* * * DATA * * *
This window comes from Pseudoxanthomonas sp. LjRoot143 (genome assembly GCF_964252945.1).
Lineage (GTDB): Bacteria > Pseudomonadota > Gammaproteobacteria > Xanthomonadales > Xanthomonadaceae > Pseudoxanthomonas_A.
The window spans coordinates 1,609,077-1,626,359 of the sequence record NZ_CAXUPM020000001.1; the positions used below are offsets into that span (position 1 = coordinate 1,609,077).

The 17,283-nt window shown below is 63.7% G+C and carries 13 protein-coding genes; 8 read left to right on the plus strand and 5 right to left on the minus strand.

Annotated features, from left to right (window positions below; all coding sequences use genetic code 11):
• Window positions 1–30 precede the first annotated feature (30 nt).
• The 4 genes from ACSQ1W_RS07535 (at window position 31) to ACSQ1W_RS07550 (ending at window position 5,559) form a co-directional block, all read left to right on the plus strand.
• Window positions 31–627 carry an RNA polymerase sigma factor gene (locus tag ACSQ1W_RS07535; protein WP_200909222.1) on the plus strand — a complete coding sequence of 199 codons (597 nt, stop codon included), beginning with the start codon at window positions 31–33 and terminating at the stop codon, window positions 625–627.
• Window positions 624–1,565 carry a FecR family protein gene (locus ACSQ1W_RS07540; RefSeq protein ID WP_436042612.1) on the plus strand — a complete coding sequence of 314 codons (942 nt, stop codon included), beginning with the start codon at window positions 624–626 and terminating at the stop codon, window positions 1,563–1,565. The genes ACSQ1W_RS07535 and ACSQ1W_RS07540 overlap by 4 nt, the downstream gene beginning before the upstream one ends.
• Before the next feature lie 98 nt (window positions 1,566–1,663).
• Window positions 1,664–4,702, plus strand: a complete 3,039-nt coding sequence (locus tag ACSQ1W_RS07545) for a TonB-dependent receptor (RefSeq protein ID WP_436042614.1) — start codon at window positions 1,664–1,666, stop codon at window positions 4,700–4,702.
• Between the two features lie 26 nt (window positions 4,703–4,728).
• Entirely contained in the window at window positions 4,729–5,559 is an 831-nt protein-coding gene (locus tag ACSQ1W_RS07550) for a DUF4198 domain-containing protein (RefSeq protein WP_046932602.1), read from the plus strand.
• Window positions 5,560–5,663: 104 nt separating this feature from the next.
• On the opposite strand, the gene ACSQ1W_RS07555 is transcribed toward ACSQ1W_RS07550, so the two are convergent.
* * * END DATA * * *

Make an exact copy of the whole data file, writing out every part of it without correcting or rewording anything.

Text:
This window comes from Pseudoxanthomonas sp. LjRoot143 (genome assembly GCF_964252945.1).
Lineage (GTDB): Bacteria > Pseudomonadota > Gammaproteobacteria > Xanthomonadales > Xanthomonadaceae > Pseudoxanthomonas_A.
The window spans coordinates 1,609,077-1,626,359 of the sequence record NZ_CAXUPM020000001.1; the positions used below are offsets into that span (position 1 = coordinate 1,609,077).

The 17,283-nt window shown below is 63.7% G+C and carries 13 protein-coding genes; 8 read left to right on the plus strand and 5 right to left on the minus strand.

Annotated features, from left to right (window positions below; all coding sequences use genetic code 11):
• Window positions 1–30 precede the first annotated feature (30 nt).
• The 4 genes from ACSQ1W_RS07535 (at window position 31) to ACSQ1W_RS07550 (ending at window position 5,559) form a co-directional block, all read left to right on the plus strand.
• Window positions 31–627 carry an RNA polymerase sigma factor gene (locus tag ACSQ1W_RS07535; protein WP_200909222.1) on the plus strand — a complete coding sequence of 199 codons (597 nt, stop codon included), beginning with the start codon at window positions 31–33 and terminating at the stop codon, window positions 625–627.
• Window positions 624–1,565 carry a FecR family protein gene (locus ACSQ1W_RS07540; RefSeq protein ID WP_436042612.1) on the plus strand — a complete coding sequence of 314 codons (942 nt, stop codon included), beginning with the start codon at window positions 624–626 and terminating at the stop codon, window positions 1,563–1,565. The genes ACSQ1W_RS07535 and ACSQ1W_RS07540 overlap by 4 nt, the downstream gene beginning before the upstream one ends.
• Before the next feature lie 98 nt (window positions 1,566–1,663).
• Window positions 1,664–4,702, plus strand: a complete 3,039-nt coding sequence (locus tag ACSQ1W_RS07545) for a TonB-dependent receptor (RefSeq protein ID WP_436042614.1) — start codon at window positions 1,664–1,666, stop codon at window positions 4,700–4,702.
• Between the two features lie 26 nt (window positions 4,703–4,728).
• Entirely contained in the window at window positions 4,729–5,559 is an 831-nt protein-coding gene (locus tag ACSQ1W_RS07550) for a DUF4198 domain-containing protein (RefSeq protein WP_046932602.1), read from the plus strand.
• Window positions 5,560–5,663: 104 nt separating this feature from the next.
• On the opposite strand, the gene ACSQ1W_RS07555 is transcribed toward ACSQ1W_RS07550, so the two are convergent.